LONGMONT — Local cable television subscribers who are fans of the Colorado Avalanche and the Denver Nuggets are keeping their fingers crossed.
Negotiations are ongoing between Comcast — which provides cable TV service to Longmont, Lafayette, the Tri-Towns and several other Colorado communities, including Denver — and Altitude Sports & Entertainment, the upstart network started by Kroenke Sports Enterprises, the company that owns the Avalanche and Nuggets.
Altitude CEO Jim Martin refused to comment directly on the negotiations with Comcast, noting only that “we’re talking to everybody.”
Altitude will serve all or parts of 10 states, so there is a multitude of cable TV and satellite companies with which to negotiate, he said.
“Some deals are closer than others,” Martin said. Asked specifically about the talks with Comcast, Martin would say only, “We’re doing our best to get a deal done with them.”
Comcast spokeswoman Cindy Parsons also refused comment, other than a brief e-mail statement that read, in part, “We continue to examine carriage possibilities that keep all of our customers’ best interests in mind.”
Last month, Altitude announced that it had reached an agreement with EchoStar Communications Corp., which will carry the sports network on its DISH Network.
“They are the first large operator to sign on,” Martin said. “Certainly, for most of the market, it’s (currently) only available on DISH, but in the future it’s unlikely that will continue to be the case.”
In March, Kroenke Sports Enterprises announced the formation of the new TV network and let its contract with Fox Sports Net Rocky Mountain expire, giving the new network two major franchises on which to hang its hat.
Along with a minimum of 130 regular-season broadcasts of Avs and Nuggets games, Altitude will feature contests involving the Colorado Rapids soccer team, the Colorado Mammoth lacrosse team and the Colorado Springs Sky Sox baseball club.
The network, which debuts the first week of September, also has agreements with multiple college conferences to broadcast Division I football and basketball games, including Big 12 and Mountain West games.
Early last week, Altitude announced contracts with two cable TV providers, including CenturyTel Communications, which serves the Eagle area, and K2 Communications, which serves Weld County subscribers in the Mead area.
Gary Shields, general manager of K2, said his customers won’t have to pay extra to receive Altitude.
“No, that’s going to be carried on my basic-service tier, and though it cost me a considerable amount to add that programming, we have not raised our rates for that package,” Shields said.
Martin said his company won’t make any deals with cable or satellite companies that want to designate Altitude a premium channel and thereby charge extra for it.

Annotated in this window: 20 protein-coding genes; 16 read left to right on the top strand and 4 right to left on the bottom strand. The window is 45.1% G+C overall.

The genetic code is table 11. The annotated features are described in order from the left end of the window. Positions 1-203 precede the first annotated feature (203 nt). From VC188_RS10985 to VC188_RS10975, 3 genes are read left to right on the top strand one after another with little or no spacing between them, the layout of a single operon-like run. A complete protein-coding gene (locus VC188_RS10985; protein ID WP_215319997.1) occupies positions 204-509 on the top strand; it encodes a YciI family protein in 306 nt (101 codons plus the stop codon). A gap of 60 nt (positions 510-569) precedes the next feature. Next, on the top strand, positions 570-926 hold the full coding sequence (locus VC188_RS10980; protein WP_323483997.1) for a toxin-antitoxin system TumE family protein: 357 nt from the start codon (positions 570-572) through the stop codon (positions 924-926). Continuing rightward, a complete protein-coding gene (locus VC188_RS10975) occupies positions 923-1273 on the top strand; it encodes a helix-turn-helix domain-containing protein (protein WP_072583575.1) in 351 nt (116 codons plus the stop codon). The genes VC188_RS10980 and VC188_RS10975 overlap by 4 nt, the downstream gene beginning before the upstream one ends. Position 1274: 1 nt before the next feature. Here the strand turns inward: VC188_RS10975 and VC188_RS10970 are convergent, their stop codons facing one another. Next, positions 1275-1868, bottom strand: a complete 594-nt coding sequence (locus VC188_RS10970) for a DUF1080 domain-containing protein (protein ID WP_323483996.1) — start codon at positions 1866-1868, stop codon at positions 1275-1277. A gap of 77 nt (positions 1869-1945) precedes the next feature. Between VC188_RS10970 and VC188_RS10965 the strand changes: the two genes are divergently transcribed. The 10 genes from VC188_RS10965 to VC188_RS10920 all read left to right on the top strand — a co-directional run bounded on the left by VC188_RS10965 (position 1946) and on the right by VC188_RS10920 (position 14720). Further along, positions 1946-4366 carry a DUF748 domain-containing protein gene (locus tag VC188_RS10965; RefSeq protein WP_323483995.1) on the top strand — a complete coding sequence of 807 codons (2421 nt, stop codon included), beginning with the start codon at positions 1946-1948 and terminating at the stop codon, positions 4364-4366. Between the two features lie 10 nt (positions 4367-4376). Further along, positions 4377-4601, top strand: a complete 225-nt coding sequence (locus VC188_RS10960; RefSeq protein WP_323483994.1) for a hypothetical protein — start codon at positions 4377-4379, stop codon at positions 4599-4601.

“It’s the only way we’ll permit carriage,” Martin said. “It’s got to be on basic or expanded basic. That’s the only way to make it work, is to have it offered to the widest audience possible.”
Altitude’s coverage area will be all of seven states and parts of three others. For Avs and Nuggets games, the respective leagues determine where those games can and cannot be shown.
The vast coverage area means Martin’s sales team is negotiating with a number of different cable and satellite providers, including smaller outfits like K2 and larger ones like Comcast. Satellite provider DirecTV is another large provider that has yet to sign a contract with Altitude.
“Not all of these deals will be done by the time we launch,” Martin said. “We’ll launch with our existing subscribers.
“Our belief is we’ll have pretty much full coverage by the time the (National Hockey League) and (National Basketball Association) seasons begin.”
He estimated about 1 million viewers will be able to see Altitude when it debuts in two weeks. For those concerned about being left out, Martin naturally recommends that they “call their local provider.”
At least two sports fans called the Daily Times-Call in the past week, perhaps driven by sports-talk radio, on which the Comcast situation was a topic. Shields said he also received calls from some alarmed fans.
“It wasn’t until this week that I received the calls, and I just reassured them that I would be carrying it and they would receive the same games (as DISH subscribers),” he said.
While certainly not privy to any of the Altitude/Comcast negotiations, Shields did offer up one thought.
“I imagine they have a little more bargaining power because of the number of subscribers,” he said. “I can’t imagine being in business along the Front Range and not being able to carry the Avs and the Nuggets. That’d be like someone having an exclusive agreement with the Broncos, and certain people not being able to see the games.”
Tony Kindelspire can be reached at 303-776-2244, Ext. 291, or by e-mail at firstname.lastname@example.org.